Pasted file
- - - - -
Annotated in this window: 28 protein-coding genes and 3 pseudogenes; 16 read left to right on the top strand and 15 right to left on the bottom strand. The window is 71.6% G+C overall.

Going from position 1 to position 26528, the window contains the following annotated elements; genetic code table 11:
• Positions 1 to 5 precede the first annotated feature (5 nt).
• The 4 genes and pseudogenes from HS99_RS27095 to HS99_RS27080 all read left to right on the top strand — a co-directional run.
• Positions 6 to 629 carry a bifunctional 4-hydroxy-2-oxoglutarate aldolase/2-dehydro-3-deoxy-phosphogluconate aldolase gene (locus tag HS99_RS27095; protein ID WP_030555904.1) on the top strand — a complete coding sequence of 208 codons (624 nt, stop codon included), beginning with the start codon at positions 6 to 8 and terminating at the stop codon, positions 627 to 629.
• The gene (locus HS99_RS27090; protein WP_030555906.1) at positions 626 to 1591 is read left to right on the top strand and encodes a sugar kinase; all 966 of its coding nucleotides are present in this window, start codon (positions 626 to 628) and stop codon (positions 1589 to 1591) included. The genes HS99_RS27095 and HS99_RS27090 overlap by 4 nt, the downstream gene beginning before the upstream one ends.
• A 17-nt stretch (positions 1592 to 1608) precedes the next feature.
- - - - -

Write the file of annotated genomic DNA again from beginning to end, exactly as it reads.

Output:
Annotated in this window: 28 protein-coding genes and 3 pseudogenes; 16 read left to right on the top strand and 15 right to left on the bottom strand. The window is 71.6% G+C overall.

Going from position 1 to position 26528, the window contains the following annotated elements; genetic code table 11:
• Positions 1 to 5 precede the first annotated feature (5 nt).
• The 4 genes and pseudogenes from HS99_RS27095 to HS99_RS27080 all read left to right on the top strand — a co-directional run.
• Positions 6 to 629 carry a bifunctional 4-hydroxy-2-oxoglutarate aldolase/2-dehydro-3-deoxy-phosphogluconate aldolase gene (locus tag HS99_RS27095; protein ID WP_030555904.1) on the top strand — a complete coding sequence of 208 codons (624 nt, stop codon included), beginning with the start codon at positions 6 to 8 and terminating at the stop codon, positions 627 to 629.
• The gene (locus HS99_RS27090; protein WP_030555906.1) at positions 626 to 1591 is read left to right on the top strand and encodes a sugar kinase; all 966 of its coding nucleotides are present in this window, start codon (positions 626 to 628) and stop codon (positions 1589 to 1591) included. The genes HS99_RS27095 and HS99_RS27090 overlap by 4 nt, the downstream gene beginning before the upstream one ends.
• A 17-nt stretch (positions 1592 to 1608) precedes the next feature.